As we all know, there's a lot out there to complain about. But if you plan to "do" something about it, rather than just complain, be sure to go about it in such a way as to have the greatest impact.
Here’s a handy list of the most basic tools you should have at your disposal if you’re going to try and build an organization at the precinct/local level that can truly have an impact on the things you care about.
A list of all registered voters in your precinct.
It’s hard to identify and organize if you don’t know who the registered voters are, (or aren’t). You can get this from your local election (or voter registration) board.
Blank voter registration forms.
For all those new people you’re going to register. Because if people aren’t registered, they can’t vote…and don’t count.
A map of the precinct.
Having a map makes it easier to get an idea of who is where and how to get to them. You should be able to get this from your local planning commission or voter registration office, (or they will know where). Try to get one with street lines and names overlaid on it.
A political events calendar.
Keep track of dates of party primaries, general elections, special elections, school board, local council and local political party meetings that you should keep people informed about.
Copies of church directories.
Having membership lists from conservative churches will allow you to cross-reference them with voter registration lists. That way, you know which registered voters go to conservative churches…and which members aren’t yet registered to vote, (so you can get them registered). read more »
When it comes to elections, organizing for success and winning isn't complicated and it's not a secret. In fact, the rules haven't changed since this country starting holding elections.
The "rules" were spelled out best by someone who (at the time) was a little known congressman from Illinois who went on to get himself elected President.
The four rules:
1. Obtain a complete list of voters
2. Determine how they will vote
3. Contact the favorable voters
4. Get your voters to the polls
OK, being from the South and all, I'm no big fan of Lincoln, (one of his leading generals did burn my hometown...), but when it comes to summarizing the basics of a get-out-the-vote strategy, you can't do much better than this.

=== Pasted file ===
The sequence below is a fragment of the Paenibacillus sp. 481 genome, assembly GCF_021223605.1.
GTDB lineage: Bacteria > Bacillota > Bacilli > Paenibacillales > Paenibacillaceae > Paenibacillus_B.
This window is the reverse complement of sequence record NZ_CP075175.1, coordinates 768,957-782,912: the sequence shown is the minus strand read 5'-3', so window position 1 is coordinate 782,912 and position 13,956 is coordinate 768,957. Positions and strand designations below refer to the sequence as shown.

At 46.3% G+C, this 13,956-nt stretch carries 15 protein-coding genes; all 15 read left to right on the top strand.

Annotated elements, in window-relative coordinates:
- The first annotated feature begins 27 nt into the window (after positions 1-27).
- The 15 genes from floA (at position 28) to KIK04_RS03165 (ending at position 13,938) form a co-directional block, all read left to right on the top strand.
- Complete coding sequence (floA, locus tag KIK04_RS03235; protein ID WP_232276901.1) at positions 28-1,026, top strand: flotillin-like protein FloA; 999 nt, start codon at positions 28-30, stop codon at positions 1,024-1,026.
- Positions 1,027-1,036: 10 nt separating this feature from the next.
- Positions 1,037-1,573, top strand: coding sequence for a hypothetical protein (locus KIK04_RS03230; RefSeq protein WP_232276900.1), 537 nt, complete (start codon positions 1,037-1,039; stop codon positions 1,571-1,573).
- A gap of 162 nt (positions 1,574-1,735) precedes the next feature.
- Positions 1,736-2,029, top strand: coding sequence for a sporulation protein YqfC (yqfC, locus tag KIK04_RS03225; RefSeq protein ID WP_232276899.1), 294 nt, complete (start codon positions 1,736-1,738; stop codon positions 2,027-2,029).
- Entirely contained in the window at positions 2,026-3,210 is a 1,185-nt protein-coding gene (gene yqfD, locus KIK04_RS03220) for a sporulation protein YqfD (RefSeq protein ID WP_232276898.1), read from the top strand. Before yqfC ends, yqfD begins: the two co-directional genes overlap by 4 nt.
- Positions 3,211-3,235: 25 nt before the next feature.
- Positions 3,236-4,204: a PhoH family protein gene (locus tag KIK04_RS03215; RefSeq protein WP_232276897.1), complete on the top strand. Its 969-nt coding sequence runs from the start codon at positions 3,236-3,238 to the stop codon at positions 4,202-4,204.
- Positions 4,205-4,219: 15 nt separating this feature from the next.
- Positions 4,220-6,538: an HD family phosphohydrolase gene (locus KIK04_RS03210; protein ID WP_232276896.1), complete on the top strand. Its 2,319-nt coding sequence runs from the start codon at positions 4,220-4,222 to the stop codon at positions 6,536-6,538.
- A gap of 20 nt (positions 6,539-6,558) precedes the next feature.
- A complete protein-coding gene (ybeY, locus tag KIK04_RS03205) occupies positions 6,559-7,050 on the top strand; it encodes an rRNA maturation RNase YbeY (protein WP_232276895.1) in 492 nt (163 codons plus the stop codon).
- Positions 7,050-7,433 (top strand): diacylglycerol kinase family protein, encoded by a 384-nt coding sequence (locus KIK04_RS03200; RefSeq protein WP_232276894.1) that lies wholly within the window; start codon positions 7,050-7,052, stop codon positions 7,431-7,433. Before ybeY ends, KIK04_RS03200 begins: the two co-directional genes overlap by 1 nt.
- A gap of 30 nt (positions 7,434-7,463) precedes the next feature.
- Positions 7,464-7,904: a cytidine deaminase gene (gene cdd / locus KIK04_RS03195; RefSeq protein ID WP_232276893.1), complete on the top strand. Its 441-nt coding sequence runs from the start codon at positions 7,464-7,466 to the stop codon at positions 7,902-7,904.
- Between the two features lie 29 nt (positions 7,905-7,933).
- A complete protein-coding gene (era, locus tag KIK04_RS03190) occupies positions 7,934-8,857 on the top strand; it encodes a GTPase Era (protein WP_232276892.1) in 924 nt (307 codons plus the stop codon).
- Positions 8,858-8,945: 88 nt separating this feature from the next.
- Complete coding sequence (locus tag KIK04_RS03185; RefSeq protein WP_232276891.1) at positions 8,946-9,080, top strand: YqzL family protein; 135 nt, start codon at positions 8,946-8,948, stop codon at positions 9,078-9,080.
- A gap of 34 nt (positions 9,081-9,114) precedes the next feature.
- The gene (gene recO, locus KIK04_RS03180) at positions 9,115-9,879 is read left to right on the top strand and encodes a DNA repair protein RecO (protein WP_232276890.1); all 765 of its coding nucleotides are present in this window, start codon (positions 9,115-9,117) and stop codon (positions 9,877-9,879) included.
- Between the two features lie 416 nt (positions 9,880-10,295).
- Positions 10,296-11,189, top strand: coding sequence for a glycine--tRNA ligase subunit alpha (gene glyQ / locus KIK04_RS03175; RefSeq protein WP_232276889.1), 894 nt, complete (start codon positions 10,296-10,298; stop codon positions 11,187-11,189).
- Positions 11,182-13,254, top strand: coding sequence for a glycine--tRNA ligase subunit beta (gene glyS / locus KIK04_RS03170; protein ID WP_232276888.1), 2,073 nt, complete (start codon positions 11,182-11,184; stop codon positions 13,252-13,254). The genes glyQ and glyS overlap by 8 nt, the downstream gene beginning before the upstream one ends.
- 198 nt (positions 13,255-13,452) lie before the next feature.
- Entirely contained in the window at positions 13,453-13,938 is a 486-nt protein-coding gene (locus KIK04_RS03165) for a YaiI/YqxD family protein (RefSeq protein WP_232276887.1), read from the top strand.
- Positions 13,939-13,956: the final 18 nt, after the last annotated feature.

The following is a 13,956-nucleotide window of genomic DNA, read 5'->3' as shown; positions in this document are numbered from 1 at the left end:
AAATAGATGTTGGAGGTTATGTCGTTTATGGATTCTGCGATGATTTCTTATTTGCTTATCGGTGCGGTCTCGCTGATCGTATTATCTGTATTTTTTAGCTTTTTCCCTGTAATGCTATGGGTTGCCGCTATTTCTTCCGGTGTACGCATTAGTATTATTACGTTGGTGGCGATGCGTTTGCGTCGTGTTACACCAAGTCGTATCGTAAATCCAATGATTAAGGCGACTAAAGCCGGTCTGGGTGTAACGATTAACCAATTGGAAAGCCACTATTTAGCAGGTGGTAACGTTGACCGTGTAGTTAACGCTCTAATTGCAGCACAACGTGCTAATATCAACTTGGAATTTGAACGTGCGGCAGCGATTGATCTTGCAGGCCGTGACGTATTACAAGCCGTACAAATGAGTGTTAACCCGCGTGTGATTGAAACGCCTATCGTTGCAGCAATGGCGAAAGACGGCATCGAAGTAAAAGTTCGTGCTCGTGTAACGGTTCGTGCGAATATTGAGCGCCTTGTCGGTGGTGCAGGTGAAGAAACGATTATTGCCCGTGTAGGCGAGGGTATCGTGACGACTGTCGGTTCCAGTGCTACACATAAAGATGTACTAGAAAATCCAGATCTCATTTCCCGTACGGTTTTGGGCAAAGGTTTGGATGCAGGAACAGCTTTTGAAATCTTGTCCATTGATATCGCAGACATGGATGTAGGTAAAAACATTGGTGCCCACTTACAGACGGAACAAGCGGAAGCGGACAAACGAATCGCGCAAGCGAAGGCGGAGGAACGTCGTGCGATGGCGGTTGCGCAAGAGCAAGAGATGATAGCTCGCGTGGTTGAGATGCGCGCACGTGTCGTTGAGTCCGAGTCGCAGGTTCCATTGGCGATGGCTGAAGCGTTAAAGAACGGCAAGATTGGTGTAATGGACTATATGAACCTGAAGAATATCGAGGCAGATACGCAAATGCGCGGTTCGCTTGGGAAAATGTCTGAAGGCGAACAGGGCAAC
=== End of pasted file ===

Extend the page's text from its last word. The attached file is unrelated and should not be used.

No matter how much modern technology may change "how" things are done, the fundamentals still apply.
And they don't just apply to campaigns, they also apply to successful political organization in general. You start with those who are registered to vote, identify those who agree with you, provide them with the information they need, and get them to take action when it's necessary.
Successful grassroots organizations adopt and apply these rules in effectively mobilizing thousands of conservatives at the local level.
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places to focus...
Whether you're organizing for a campaign, a group or just an issue you care about, there are three areas that it pays for conservatives to focus their time. And each area has different benefits as well as challenges.
Organizing by precinct
Organizing by precinct is more geographically focused and as a result it can have a more direct and greater potential impact on a specific area. Plus, the American political system is built around the precinct. Meaning that elections are held in districts which are built on different combinations of precincts, and if you're organized in the precincts you can influence an election - or an elected official who wants to run for re-election.
Organizing in churches
Organizing in churches allows you to work with people you're probably more familiar with, and are likely to have more in common with. It also has the benefit of involving people across multiple neighborhoods (or precincts), which can "sow seeds" of activism in more than one area.
Online organization can exist on its own or as a compliment to church and/or precinct organization, (ex. online "groups" via Yahoo, Google, Ning or Facebook; or online petitions and campaigns at AktNow - or a combination). And when you organize online, you make it easier to share informatoin with others and for others to find you.
Where to focus your time?
In order to determine where you should focus your time and efforts, ask yourself the following questions: read more »
There is no great mystery about how to be effective politically. But there are some time tested basics to successfully impacting the system.
Generally speaking, there are three keys to grassroots political success:
1. Identify and organize your supporters
2. Inform them
3. Mobilize them
Without identified people that are willing to help, you have no organization.
Without information, people will not know how to proceed, let alone when, where or why.
And without mobilization towards a given objective, an organization lacks a reason to exist and will quickly fade away.
These three simple steps constitute the fundamentals of successful grassroots politics at every level and can help you build a successful local organization from the ground up. Embrace them and you’ll be on the path to achieving your goals.
So how do you get started?
Your first order of business is to identify a small core group of people who share your views and a vision for what you want to do.
Think of it as a sort of “steering committee”. When small groups come together and direct their energies in pursuit of a common goal, leverage and synergies are achieved. They begin to feed from one another and keep each other enthused.
Get together and discuss the different areas each of you would like to focus on and what you believe is important. Develop a consensus and then decide who will do what.
Then pool your resources.
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